**Gustav Doetsch** wasa German mathematician who worked on the Laplace Transform. His connections with the Nazis led to difficulties after World War II.

- It was common practice among German students at this time to study at a number of different universities during their undergraduate years and Doetsch was typical in this respect.
- Doetsch was awarded his doctorate in 1920, and in the following year he submitted his habilitation thesis to the Technical University of Hanover and received the right to lecture.
- Doetsch says that the natural scientist turns to mathematics to provide an explanation for experimental facts.
- Also in the 1920s Doetsch collaborated with Felix Bernstein on what is considered today to be the modern version of the Laplace transform.
- During his years in Stuttgart, Doetsch became an active member of the peace movement.
- Doetsch had collaborated with a number of Jewish mathematicians; his doctoral supervisor was Edmund Landau and his collaborator on the Laplace transform was Felix Bernstein, both Jewish mathematicians.
- Doetsch, however, seems to have given wholehearted support to the ideas of National Socialism as put forward by the Nazis in the 1930s.
- Both Edmund Landau and Felix Bernstein were dismissed from their posts, actions which were approved of by Doetsch, who gave his full support to Bieberbach in his attempt to become chairman of the German Mathematical Society in 1934.
- Doetsch argued that Perron, who had been appointed as chairman of the German Mathematical Society in September 1933, could no longer be tolerated and he argued strongly for the idea that Bieberbach should be made chairman for life.
- Despite his support for the Third Reich, Doetsch was investigated by them, particularly over his earlier involvement with the peace movement.
- From around 1936 Doetsch seems to have been less energetic in his support for National Socialism.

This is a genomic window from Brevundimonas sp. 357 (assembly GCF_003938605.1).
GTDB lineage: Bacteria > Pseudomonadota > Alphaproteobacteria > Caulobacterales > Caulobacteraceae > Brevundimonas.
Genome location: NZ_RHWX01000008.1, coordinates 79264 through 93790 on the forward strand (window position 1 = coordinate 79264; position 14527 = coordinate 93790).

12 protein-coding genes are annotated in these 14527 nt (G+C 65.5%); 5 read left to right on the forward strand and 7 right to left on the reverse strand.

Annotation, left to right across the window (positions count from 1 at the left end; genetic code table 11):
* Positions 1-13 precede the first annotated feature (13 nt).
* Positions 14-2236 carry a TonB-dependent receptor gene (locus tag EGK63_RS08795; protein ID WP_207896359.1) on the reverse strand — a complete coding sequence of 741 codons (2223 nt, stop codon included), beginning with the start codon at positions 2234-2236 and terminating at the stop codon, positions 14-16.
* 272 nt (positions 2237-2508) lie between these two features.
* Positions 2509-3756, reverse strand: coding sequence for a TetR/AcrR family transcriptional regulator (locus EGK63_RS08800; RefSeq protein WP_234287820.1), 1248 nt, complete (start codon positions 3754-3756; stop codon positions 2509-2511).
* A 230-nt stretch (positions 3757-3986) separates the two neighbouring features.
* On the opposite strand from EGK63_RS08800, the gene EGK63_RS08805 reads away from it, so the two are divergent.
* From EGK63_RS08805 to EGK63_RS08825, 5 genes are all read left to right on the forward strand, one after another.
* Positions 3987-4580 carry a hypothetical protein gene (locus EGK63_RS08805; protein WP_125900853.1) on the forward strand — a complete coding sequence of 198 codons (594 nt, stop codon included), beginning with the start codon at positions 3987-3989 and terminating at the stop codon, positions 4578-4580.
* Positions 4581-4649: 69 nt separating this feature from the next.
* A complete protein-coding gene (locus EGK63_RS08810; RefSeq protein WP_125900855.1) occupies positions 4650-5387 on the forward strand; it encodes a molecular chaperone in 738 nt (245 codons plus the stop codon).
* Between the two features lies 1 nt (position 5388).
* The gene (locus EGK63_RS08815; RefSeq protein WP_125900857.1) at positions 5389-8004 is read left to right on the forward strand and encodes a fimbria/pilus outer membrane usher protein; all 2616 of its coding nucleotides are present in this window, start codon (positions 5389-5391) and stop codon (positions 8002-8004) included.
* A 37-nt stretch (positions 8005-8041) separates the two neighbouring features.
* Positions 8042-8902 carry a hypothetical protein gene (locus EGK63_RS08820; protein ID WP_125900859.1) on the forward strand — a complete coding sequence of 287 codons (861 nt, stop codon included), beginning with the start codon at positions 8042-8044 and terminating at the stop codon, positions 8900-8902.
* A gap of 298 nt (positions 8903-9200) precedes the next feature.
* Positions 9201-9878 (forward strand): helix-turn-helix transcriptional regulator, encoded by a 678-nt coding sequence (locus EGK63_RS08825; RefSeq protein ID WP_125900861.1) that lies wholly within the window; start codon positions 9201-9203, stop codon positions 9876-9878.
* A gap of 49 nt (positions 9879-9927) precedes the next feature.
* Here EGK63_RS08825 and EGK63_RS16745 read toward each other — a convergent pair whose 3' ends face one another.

- Doetsch was given a role with the Reichsluftfahrtministerium (Reich Air Force Ministry) in Berlin coordinating the mathematical contributions relevant to the war effort by the Air Force.
- In this respect Doetsch and Süss, who was chairman of the German Mathematical Society, were in direct competition and relations between the two men became very poor.
- Doetsch made major efforts in the Reich Air Force Ministry to coordinate mathematicians and mathematical knowledge for the purposes of the war.
- From 1942 Doetsch became increasingly isolated in the Reich Air Force Ministry and consequently in 1944 he was transferred to the Institute for Theoretical Ballistics at the Aviation Research Institute Hermann Göring at Braunschweig.
- At the end of war Doetsch returned to the University of Freiburg but in the autumn 1945 he was suspended from his duties as professor.
- However, Doetsch never came to the mathematics department and did not hold his lectures in the building where all other mathematicians taught (instead, he used classrooms in the university's main building, normally used by philologists).
- Doetsch remained active mathematically despite his isolation in Freiburg.

Born 29 November 1892, Cologne (Köln), Germany. Died 9 June 1977, Freiburg-Günterstal, Germany.

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Origin Germany

**O’Connor, John J; Robertson, Edmund F**: MacTutor History of Mathematics Archive